In genetic males with 5-reductase type II deficiency, the prostate gland is rudimentary or absent, and if present, remains small, underdeveloped, and unpalpable throughout life.[8][4] In addition, neither BPH nor prostate cancer have been reported in these individuals.[14] Genetic males with the condition generally show oligozoospermia due to undescended testes, but spermatogenesis is reported to be normal in those with testes that have descended, and there are case instances of men with the condition successfully fathering children.[21][23]

Unlike males, genetic females with 5-reductase type II deficiency are phenotypically normal. However, similarly to genetic males with the condition, they show reduced body hair growth, including an absence of hair on the arms and legs, slightly decreased axillary hair, and moderately decreased pubic hair.[24][21] On the other hand, sebum production is normal.[24][25] This is in accordance with the fact that sebum secretion appears to be entirely under the control of 5-reductase type I.[25]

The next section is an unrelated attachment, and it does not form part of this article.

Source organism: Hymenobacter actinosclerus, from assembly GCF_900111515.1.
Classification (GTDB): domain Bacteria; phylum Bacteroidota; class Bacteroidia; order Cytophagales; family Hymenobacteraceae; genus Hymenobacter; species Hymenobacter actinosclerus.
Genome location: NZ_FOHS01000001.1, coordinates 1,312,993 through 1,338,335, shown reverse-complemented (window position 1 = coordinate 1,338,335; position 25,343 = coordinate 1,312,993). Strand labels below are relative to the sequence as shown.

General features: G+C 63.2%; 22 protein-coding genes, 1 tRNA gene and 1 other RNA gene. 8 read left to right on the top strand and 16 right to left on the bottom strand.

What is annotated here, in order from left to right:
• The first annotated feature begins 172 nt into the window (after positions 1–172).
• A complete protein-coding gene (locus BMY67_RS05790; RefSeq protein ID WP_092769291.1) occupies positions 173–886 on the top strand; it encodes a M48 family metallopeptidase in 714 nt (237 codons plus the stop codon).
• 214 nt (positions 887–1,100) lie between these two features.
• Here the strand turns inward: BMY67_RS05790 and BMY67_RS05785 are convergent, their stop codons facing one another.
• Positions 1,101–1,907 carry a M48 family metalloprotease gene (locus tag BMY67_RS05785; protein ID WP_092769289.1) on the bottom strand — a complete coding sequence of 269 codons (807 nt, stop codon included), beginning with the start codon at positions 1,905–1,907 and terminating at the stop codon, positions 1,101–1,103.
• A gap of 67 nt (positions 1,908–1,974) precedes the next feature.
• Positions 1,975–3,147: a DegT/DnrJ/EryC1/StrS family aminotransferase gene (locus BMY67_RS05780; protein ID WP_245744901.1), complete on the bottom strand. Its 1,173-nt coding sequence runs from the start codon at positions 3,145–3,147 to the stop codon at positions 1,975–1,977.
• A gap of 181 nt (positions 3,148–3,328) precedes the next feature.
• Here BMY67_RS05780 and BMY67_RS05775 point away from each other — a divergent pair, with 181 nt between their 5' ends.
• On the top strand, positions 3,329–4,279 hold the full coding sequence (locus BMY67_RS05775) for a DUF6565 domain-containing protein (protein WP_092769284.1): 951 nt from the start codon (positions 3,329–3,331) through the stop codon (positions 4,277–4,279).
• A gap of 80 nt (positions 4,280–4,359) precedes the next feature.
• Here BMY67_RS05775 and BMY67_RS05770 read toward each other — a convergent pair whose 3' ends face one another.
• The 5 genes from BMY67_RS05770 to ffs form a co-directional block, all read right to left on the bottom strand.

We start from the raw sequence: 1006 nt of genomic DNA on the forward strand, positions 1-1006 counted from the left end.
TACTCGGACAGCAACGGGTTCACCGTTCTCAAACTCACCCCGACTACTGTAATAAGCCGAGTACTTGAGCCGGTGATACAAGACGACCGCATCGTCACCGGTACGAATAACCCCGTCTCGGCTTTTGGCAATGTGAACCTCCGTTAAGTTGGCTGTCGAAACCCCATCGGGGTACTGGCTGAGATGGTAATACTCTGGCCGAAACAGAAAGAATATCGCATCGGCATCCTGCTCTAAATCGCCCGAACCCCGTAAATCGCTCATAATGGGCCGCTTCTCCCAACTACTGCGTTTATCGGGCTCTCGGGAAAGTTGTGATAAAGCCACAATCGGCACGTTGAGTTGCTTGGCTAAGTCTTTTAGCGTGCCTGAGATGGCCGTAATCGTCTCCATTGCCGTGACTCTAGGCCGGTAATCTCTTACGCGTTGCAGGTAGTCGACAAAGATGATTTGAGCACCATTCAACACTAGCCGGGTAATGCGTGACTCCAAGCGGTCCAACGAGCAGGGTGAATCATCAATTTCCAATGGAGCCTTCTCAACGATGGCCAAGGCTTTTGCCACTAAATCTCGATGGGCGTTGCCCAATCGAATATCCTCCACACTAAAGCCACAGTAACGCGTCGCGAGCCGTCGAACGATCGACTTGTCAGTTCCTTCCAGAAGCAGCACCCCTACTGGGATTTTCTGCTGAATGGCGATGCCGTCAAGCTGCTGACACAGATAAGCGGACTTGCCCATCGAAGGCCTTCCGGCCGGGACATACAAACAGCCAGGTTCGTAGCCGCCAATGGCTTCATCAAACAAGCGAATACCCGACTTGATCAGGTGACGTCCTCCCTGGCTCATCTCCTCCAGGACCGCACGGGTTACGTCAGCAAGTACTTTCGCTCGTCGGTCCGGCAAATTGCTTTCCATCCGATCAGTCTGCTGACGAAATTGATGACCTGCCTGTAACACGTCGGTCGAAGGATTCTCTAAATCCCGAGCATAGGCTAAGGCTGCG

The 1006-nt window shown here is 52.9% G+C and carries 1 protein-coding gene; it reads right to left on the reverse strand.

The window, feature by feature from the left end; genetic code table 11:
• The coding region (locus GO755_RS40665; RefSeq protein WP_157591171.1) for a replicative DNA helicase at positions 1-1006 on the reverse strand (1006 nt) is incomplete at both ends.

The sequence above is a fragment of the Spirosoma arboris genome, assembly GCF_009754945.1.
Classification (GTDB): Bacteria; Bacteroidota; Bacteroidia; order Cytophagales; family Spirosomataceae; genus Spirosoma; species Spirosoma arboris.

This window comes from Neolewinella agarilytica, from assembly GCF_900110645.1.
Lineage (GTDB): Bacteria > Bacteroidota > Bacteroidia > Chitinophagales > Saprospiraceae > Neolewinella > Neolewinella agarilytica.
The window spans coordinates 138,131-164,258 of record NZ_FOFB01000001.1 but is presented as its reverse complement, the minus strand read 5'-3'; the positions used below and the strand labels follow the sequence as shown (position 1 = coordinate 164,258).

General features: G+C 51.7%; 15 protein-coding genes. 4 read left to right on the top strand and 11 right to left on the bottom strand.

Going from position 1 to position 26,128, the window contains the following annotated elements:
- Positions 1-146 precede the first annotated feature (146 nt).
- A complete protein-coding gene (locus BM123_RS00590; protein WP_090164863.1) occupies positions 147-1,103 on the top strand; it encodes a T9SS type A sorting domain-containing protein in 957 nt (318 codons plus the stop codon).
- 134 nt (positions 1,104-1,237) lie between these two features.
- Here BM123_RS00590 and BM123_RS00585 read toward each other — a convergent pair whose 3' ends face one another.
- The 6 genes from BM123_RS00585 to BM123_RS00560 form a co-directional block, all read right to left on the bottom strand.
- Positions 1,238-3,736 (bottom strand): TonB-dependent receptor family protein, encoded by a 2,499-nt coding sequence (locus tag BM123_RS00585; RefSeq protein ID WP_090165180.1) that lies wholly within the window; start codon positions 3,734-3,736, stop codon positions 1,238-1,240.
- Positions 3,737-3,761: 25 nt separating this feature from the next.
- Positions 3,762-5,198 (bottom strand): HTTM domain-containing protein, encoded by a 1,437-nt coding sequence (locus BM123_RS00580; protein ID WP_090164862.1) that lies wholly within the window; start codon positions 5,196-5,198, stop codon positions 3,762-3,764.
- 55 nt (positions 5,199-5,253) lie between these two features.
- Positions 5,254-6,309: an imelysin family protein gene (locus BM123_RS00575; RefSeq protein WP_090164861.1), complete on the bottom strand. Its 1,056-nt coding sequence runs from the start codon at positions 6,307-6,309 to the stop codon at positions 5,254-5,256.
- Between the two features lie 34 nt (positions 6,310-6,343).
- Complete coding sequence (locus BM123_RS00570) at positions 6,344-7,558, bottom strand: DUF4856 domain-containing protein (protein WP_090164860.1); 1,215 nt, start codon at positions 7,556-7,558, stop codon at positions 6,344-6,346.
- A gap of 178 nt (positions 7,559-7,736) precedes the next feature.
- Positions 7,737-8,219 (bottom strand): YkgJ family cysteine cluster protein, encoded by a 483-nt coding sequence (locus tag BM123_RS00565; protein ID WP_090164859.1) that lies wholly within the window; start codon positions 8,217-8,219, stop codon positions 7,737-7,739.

5-Reductase inhibitors like finasteride and dutasteride inhibit 5-reductase type II and/or other isoforms and are able to decrease circulating DHT levels by 65 to 98% depending on the 5-reductase inhibitor in question.[26][27][28][20] As such, similarly to the case of 5-reductase type II deficiency, they provide useful insights in the elucidation of the biological functions of DHT.[29] 5-Reductase inhibitors were developed and are used primarily for the treatment of BPH. The drugs are able to significantly reduce the size of the prostate gland and to alleviate symptoms of the condition.[14][30] Long-term treatment with 5-reductase inhibitors is also able to significantly reduce the overall risk of prostate cancer, although a simultaneous small increase in the risk of certain high-grade tumors has been observed.[15] In addition to prostate diseases, 5-reductase inhibitors have subsequently been developed and introduced for the treatment of pattern hair loss in men.[31] They are able to prevent further progression of hair loss in most men with the condition and to produce some recovery of hair in about two-thirds of men.[13] 5-Reductase inhibitors seem to be less effective for pattern hair loss in women on the other hand, although they do still show some effectiveness.[32] Aside from pattern hair loss, the drugs are also useful in the treatment of hirsutism and can greatly reduce facial and body hair growth in women with the condition.[33][16]